A code of practice for risk management in tunnel works
This Code of Practice is the latest edition of a Code prepared jointly by the insurance and
tunnelling industries aimed at reducing the frequency and severity of serious incidents
(resulting in insurance claims) to within sustainable boundaries.
This 3rd Edition follows an industry-wide survey that canvassed opinions on the
application of the Code to date and any necessary updates. The main areas of
revision include adding a list of the principal attributes expected in the Code, addressing
competence and culture, differentiating between risk management and management
of risk, a new section on digital modelling, improved language on both instrumentation
and monitoring and emergency response plans, and clarification of the importance of
managing high consequence events.
The Code sets out industry best practice for the management of construction risks
in underground works which, if followed, should reduce the risk of significant losses
(insured and uninsured) across the industry. The Code has been in use since 2003 and
its widespread adoption has succeeded in reducing incidents and losses to tolerable
The tunnelling industry is committed to high quality risk management as an enabler of
successful project delivery, and the Code represents a robust framework on which
projects can be modelled.
The Insurance industry uses the Code as a benchmark against which projects can be
assessed. Insurers may require compliance with the Code as a pre-requisite for their
provision of insurance cover for damage to the works during construction.
The Code is intended to apply to all project participants insured via a Construction All
Risks (or similar) policy and is recommended reading for any other party involved in
the planning, design, procurement, and construction of underground works. It
assumes that the reader has a working understanding of the terms defined in Appendix A.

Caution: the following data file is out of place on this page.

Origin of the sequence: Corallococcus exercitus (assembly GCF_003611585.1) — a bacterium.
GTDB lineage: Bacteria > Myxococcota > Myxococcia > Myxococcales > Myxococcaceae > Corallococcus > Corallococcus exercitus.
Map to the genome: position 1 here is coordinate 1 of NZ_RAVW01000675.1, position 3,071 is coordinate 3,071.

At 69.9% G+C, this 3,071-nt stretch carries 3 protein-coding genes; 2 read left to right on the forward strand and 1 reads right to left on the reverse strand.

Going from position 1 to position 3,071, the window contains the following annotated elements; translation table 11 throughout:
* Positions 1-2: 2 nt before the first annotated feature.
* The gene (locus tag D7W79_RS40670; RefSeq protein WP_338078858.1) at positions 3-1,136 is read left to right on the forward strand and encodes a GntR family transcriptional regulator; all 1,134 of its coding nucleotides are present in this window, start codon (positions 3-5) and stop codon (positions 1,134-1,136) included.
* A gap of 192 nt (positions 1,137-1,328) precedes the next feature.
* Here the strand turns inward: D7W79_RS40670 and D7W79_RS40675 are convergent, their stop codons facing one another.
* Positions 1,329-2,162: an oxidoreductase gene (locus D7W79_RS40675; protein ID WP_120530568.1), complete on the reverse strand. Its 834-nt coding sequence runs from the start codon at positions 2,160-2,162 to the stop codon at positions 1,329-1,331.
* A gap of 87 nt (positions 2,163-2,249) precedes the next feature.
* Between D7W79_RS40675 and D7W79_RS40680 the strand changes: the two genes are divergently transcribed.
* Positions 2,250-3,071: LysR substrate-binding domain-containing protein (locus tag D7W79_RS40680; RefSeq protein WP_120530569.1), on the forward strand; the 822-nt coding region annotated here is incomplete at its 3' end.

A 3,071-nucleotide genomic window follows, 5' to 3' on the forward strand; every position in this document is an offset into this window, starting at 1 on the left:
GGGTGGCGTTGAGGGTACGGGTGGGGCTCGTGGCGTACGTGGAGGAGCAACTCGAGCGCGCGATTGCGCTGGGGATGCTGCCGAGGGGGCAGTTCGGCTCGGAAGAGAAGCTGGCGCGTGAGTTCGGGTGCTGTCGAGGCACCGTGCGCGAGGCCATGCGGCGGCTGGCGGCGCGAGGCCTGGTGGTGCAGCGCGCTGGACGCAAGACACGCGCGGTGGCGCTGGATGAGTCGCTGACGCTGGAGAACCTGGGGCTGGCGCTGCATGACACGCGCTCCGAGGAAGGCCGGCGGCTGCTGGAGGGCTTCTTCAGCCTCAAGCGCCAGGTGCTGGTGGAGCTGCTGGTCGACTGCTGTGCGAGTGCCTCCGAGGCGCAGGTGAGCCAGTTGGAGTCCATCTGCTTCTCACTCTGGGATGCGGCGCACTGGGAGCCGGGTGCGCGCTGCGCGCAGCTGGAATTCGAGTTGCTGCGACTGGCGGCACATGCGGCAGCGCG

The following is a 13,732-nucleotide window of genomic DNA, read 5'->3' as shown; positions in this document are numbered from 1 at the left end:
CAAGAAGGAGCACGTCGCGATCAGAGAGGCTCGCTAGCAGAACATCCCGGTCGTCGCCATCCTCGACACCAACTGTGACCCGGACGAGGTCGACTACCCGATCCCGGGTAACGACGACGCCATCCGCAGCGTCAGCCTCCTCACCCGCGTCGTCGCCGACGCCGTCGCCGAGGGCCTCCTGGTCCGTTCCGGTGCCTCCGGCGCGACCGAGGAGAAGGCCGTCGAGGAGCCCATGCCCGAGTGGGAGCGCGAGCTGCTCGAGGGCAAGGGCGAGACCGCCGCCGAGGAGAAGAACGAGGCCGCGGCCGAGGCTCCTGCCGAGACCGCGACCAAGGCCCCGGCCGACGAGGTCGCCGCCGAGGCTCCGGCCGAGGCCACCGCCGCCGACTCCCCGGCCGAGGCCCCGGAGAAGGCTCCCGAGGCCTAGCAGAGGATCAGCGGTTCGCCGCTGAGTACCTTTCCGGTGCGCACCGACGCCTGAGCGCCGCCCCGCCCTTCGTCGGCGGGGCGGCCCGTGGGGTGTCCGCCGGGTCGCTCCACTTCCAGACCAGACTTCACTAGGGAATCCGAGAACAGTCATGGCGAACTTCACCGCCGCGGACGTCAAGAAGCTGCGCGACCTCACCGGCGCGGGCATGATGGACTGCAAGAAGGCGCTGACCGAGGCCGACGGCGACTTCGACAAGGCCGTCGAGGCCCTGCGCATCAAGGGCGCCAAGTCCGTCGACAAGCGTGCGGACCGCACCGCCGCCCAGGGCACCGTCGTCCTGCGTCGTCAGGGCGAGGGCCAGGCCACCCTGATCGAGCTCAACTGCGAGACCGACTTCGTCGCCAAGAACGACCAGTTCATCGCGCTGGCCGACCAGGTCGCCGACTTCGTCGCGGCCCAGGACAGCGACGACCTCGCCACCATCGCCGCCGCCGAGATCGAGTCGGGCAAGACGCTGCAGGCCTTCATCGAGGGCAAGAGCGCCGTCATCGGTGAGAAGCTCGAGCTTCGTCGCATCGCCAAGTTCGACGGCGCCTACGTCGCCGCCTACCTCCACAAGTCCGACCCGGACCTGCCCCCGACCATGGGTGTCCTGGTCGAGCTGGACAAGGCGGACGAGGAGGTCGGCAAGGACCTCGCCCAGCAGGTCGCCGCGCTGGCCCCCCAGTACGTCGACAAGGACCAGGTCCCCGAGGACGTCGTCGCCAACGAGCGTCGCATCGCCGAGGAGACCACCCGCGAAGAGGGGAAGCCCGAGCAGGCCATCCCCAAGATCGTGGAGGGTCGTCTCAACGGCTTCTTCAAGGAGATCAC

Construction All Risks Insurance policies generally provide cover to all the project
participants from Client to Sub-contractor, and the Code is written to reflect the
responsibilities of each of the participants. Appendix B lists the deliverables
that are expected to be produced at each project stage and will therefore
assist in benchmarking against and/or demonstrating compliance with the Code.
The words shall and should are used to indicate actions that are either required
for compliance, or recommended best practice, respectively. It is recognised,
however, that all projects are unique and may have alternative means of achieving
the overriding principles expected in the Code. Section 1 lists the principal attributes
expected of a project adhering to these best practice principles.
The document is termed as a “Code of Practice”, or “Code” and is intended
to describe best practice or guidance – it is not, in itself, a legal or legally
binding document. It may, however, be contractually binding if referred to as such
in, for example, a construction contract or an insurance policy.
The Code is published jointly by the International Tunnelling and Underground
Space Association (ITA) and the International Association of Engineering Insurers (IMIA).
Bill Grose and Patrick Bravery
We would like to thank the following individuals, who generously gave their time and expertise to this revision of the Code:
Patrick Bravery (co-chair)
Bill Grose (co-chair)